A statement issued by her foundation says the visit is ‘focused on the impact of floods in Pakistan and reinforce the need for critical humanitarian aid’.
Islamabad, Pakistan – Activist and Nobel laureate Malala Yousafzai is visiting Pakistan’s flood-affected areas – her second visit to her home country since she was shot in the head while returning from school in 2012.
Pakistan is reeling from the aftermath of unprecedented floods caused by torrential rain and melting glaciers that submerged nearly one-third of the country and killed more than 1,700 people since June.
The government, already battling a financial crisis, estimates the damage due to the deluge at $40bn, and has appealed to international bodies and other nations for aid and debt relief.
More than 33 million people were affected by the record floods. According to a satellite assessment conducted by the United Nations between October 3 and October 9, approximately 13 million of them remain “potentially exposed or living close to flooded areas”.
There is also a fear of the spread of waterborne diseases which have killed hundreds so far.
Yousafzai, 25, who is a UN “messenger of peace” and a global girls’ education campaigner, is accompanied by her husband and parents on her visit to Pakistan, home to 220 million people.
A statement issued by her foundation, Malala Fund, said the visit is aimed at keeping the international attention “focused on the impact of floods in Pakistan and reinforce the need for critical humanitarian aid”.
Last month, the foundation issued an emergency grant to the International Rescue Committee to provide support to girls in Balochistan, one of the worst-hit provinces by the floods.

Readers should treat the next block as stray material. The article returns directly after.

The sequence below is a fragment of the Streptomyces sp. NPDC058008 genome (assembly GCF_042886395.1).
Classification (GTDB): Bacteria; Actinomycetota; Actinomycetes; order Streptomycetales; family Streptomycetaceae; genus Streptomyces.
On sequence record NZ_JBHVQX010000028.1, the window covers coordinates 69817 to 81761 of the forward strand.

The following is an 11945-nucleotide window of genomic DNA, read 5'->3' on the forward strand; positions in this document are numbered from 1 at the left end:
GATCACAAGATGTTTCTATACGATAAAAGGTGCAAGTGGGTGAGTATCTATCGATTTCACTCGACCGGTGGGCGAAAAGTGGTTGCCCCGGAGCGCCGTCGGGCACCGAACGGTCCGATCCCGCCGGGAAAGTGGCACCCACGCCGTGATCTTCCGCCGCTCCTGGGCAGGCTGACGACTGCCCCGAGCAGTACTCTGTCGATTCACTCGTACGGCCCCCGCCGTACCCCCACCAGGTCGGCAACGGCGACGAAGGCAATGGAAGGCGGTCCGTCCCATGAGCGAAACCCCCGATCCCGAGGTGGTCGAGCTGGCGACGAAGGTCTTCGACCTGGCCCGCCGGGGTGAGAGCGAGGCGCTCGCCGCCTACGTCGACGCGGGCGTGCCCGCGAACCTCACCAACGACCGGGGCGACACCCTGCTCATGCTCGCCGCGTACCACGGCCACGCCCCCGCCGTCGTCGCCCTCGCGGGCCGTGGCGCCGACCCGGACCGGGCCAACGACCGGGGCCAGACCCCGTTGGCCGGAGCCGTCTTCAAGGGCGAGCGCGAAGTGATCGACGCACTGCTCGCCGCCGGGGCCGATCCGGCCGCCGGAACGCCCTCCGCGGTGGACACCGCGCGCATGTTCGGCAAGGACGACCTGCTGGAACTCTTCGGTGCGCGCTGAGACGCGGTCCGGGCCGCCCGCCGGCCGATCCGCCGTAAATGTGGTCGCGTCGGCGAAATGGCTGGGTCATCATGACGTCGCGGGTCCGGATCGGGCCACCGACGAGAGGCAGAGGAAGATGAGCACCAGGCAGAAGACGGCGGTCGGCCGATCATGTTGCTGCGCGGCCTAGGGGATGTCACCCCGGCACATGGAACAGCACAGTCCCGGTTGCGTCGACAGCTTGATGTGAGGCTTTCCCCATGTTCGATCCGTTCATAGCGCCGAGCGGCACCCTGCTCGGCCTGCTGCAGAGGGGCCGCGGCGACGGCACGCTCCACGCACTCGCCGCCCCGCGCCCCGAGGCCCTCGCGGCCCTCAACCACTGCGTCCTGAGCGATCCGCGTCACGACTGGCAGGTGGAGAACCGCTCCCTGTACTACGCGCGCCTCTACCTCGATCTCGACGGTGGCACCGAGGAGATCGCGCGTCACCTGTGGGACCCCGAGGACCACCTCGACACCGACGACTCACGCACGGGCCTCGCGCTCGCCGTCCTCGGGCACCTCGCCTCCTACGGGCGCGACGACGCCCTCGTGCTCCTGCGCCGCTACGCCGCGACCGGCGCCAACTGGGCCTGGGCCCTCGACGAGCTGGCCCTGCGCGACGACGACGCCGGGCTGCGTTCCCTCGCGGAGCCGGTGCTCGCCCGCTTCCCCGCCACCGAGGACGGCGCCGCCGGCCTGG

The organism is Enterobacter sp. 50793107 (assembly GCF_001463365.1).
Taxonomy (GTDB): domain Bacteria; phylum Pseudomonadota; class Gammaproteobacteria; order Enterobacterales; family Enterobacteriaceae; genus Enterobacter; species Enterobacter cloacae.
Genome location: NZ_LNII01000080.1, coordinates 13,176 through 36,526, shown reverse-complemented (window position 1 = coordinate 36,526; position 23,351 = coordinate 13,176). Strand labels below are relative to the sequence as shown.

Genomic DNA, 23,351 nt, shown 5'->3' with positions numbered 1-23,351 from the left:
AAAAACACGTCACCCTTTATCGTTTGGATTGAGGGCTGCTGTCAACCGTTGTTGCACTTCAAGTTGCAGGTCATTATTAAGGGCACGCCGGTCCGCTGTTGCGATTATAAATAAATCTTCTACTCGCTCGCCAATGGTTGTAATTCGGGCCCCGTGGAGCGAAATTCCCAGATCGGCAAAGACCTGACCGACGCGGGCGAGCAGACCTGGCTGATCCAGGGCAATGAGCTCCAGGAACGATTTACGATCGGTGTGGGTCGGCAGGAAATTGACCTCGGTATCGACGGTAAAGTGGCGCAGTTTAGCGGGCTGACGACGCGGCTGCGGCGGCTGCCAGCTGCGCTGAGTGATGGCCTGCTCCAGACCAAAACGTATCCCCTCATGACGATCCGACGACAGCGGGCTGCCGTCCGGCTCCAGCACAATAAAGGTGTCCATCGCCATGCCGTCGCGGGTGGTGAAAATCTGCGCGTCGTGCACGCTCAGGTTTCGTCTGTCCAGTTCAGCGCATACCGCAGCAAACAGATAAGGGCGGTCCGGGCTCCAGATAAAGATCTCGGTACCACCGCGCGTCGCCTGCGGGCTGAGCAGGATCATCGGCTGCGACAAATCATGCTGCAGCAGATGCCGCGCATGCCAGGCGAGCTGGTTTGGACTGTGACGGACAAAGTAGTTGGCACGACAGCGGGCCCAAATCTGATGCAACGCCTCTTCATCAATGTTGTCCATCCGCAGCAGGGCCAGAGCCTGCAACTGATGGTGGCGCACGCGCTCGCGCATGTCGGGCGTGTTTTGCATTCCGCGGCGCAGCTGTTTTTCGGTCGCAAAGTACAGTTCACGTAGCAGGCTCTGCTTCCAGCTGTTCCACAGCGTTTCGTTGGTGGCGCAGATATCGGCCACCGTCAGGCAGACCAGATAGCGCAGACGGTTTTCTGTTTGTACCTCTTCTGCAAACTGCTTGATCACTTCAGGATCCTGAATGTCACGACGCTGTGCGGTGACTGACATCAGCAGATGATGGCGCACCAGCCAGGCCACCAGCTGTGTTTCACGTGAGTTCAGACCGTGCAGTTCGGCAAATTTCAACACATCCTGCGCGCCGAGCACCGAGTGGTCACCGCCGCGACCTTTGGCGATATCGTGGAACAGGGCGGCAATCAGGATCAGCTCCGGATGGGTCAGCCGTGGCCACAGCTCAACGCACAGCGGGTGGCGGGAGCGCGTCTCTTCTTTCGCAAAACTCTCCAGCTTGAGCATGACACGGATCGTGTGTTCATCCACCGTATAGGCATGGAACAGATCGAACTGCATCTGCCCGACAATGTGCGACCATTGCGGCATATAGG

Shortly after her arrival on Tuesday, Yousafzai visited a primary school in Karachi and spent an hour there.
Last month, the activist met Pakistan’s Prime Minister Shehbaz Sharif on the sidelines of the annual UN General Assembly in New York to discuss the challenges for millions of Pakistani children due to the catastrophic floods.
Yousufzai was 17 when she became the youngest person to win the Nobel Peace Prize, which she shared with India’s child rights activist Kailash Satyarthi, in 2014.
Her visit also marks the 10th anniversary of the 2012 attack on her by members of the Pakistan Taliban armed group for her campaign for girls’ education in northwest Pakistan.
Incidentally, Yousafzai’s visit coincides with violence and unrest in her native place, the picturesque Swat Valley in Khyber Pakhtunkhwa province.
On Monday, in an attack reminiscent of the attack on Yousafzai 10 years ago, a school van driver was shot dead and a boy wounded by an unknown attacker in the valley’s Charbagh town.
The killing triggered a large protest on Tuesday which was attended by thousands of demonstrators demanding better security for the residents.
On October 9, 2012, a 15-year-old Yousufzai was shot in the head when she was returning home from school. She was shifted to the United Kingdom for better treatment later that year, where she continues to live.